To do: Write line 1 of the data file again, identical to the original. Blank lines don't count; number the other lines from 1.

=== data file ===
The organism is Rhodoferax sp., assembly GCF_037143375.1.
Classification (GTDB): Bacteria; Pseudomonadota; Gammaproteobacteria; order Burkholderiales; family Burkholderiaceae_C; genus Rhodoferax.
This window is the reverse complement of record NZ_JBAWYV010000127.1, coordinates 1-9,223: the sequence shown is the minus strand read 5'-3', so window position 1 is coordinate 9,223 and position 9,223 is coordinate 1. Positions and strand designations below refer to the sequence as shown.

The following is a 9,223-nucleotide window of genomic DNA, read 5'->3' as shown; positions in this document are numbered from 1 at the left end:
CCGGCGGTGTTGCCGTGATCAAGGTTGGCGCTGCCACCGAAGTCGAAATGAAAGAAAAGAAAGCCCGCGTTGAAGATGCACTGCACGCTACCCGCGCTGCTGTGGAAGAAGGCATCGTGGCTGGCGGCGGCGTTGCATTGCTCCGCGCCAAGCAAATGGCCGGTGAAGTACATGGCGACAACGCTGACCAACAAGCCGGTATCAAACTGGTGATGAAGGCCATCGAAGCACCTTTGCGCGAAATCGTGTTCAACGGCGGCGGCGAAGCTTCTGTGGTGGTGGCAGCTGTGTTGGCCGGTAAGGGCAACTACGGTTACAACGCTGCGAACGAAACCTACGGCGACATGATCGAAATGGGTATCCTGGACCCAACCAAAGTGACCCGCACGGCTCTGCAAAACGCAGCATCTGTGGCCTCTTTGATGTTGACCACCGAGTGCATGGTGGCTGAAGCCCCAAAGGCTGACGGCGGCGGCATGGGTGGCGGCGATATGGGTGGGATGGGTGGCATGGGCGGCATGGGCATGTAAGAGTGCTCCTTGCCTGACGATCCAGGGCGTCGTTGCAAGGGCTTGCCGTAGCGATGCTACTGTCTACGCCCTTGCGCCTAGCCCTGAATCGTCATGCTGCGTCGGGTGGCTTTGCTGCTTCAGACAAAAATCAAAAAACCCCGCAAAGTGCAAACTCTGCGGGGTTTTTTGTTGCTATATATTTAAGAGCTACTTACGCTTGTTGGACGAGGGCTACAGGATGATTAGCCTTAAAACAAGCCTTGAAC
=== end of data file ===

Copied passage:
The organism is Rhodoferax sp., assembly GCF_037143375.1.